Salesman: I fixed you, rabbit. You were dead and apparently on your way to china rabbit heaven, when I fixed you. I took you from the boy in a grave sacrifice on his part whereby I would fix you if I could keep you. No adult would make that kind of shitty deal, but he’s just a stupid kid.

Boy: Please let me see him one last time. It breaks my heart to leave, but you said I can’t have him.

Salesman: No you can’t, and you can never come back.

Edward: Heartbreak again. Big surprise. How long is this story?

Doll: You have to open your heart to be loved. That’s a lesson that all kids need since they are such cynical creatures. Oh, wait, no. That’s adults who are hardened and cynical. Kids don’t need lessons in opening their hearts to love. Remind me, why is this a kids’ book again?

Edward: All right! My heart is open already! I’ve been thrown in the ocean, tossed in the garbage, chucked off a train, nailed to a cross, watched a little girl die, been broken into pieces, taken from the last person who loved me, and stuffed on a shelf for years! And may I remind you that I am fully conscious of this entire experience but helpless to change my course of action one tiny bit. My God, enough already!!!!

Girl, Grown Up: Edward, I found you.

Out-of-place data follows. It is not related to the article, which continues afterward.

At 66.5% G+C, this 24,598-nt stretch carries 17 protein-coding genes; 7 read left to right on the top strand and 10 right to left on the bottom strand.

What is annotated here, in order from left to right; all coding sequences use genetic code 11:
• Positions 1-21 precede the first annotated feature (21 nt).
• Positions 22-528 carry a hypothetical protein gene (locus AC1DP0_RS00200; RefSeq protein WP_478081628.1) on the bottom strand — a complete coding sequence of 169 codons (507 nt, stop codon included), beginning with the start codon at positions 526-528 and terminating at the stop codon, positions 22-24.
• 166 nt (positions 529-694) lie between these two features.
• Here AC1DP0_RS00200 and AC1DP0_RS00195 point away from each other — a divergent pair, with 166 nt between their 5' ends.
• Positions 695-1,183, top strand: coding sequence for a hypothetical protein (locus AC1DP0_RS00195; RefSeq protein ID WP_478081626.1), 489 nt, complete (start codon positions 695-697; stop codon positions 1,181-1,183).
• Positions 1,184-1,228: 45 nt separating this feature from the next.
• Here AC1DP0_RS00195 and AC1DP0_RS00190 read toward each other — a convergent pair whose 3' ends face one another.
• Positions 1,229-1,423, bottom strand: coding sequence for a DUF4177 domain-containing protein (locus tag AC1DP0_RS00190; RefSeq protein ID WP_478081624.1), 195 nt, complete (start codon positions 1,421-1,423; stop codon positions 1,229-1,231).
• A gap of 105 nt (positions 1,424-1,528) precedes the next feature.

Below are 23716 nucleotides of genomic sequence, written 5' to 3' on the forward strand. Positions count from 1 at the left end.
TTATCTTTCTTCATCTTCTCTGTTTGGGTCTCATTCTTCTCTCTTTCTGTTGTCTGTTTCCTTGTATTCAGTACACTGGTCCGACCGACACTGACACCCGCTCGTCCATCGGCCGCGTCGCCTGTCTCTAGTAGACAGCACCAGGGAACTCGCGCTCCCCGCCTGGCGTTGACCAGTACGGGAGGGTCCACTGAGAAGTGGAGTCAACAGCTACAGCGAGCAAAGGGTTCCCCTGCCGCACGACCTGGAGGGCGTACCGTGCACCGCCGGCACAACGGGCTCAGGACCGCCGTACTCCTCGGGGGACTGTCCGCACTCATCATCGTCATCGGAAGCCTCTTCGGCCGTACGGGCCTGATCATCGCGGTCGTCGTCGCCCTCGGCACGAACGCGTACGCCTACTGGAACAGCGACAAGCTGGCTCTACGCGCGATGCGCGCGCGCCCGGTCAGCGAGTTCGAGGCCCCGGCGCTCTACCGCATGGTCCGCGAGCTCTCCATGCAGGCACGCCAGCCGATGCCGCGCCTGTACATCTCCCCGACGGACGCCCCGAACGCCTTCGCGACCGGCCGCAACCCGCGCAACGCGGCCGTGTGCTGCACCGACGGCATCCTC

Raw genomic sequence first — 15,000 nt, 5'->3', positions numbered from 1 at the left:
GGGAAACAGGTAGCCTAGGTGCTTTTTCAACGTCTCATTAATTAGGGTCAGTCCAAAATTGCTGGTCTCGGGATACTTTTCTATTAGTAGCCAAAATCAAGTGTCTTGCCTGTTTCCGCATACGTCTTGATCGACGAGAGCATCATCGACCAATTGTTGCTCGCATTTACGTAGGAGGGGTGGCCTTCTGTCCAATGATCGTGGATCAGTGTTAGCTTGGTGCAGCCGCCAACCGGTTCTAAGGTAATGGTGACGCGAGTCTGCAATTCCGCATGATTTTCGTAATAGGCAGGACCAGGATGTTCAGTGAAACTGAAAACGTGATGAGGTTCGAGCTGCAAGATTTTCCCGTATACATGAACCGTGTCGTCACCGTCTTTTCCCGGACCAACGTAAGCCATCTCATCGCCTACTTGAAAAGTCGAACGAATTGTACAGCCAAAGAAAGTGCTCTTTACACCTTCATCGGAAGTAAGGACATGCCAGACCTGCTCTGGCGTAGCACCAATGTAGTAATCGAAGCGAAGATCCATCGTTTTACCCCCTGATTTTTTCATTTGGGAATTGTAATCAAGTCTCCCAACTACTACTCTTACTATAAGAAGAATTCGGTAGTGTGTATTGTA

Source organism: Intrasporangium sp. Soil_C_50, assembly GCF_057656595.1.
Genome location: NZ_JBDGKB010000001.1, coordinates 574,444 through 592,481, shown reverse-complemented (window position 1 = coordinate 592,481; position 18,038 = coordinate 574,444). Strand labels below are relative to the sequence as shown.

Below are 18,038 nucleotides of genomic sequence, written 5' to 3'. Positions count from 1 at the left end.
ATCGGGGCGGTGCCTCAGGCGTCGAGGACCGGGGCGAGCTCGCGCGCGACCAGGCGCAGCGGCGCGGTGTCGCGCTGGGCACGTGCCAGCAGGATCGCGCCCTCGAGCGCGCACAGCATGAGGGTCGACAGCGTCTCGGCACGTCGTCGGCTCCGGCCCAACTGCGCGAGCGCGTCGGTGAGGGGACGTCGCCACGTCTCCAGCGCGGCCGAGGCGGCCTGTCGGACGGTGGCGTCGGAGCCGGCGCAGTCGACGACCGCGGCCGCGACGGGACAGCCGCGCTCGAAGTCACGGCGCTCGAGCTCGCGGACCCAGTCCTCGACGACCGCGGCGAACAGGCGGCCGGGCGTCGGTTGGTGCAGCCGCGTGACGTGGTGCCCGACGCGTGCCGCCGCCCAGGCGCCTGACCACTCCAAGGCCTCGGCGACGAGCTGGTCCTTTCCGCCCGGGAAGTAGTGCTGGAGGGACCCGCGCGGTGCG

Edward: I love you. I just wish I could have said it in the beginning of the book so we wouldn’t have had to go through all this crap.

Girl, Grown Up: Yeah, only I still can’t hear your thoughts so I always thought you loved me back anyway and never had any problems with it. So I don’t even know what the point was of all that torture.

Edward: Neither do I, kid. Neither do I.

17 comments:

Elaine Magliaro said...

Tooooo Funny!!!

If I had it within my power, I would award your Readers Theater version of THE MIRACULOUS JOURNEY OF EDWARD TULANE the "Mock" Newbery Award. Yes, next year we should hold this kind of MOCK Newbery contest.

Little Willow said...

Ha ha ha ha ha!
And some more: brew ha ha!

Have you read Behind the Attic Wall by Sylvia Cassedy? Now THAT's where it's at.

jules said...

o goodness. that was priceless. thanks.

and, yes, OF COURSE you will be interviewed. mwahahahahahahaha. evil laugh. we'll even add questions just for you if you want.

Bonny Becker said...

Well, you really did have me laughing out loud. You get my vote for the 2006 "Mock" Newbery Award.

Jennifer Schultz said...

Virtual standing ovation for that one.

Grace Lin said...

that was hilarious! Yes,definitely the MOCK Newbery Gold sticker.

eisha said...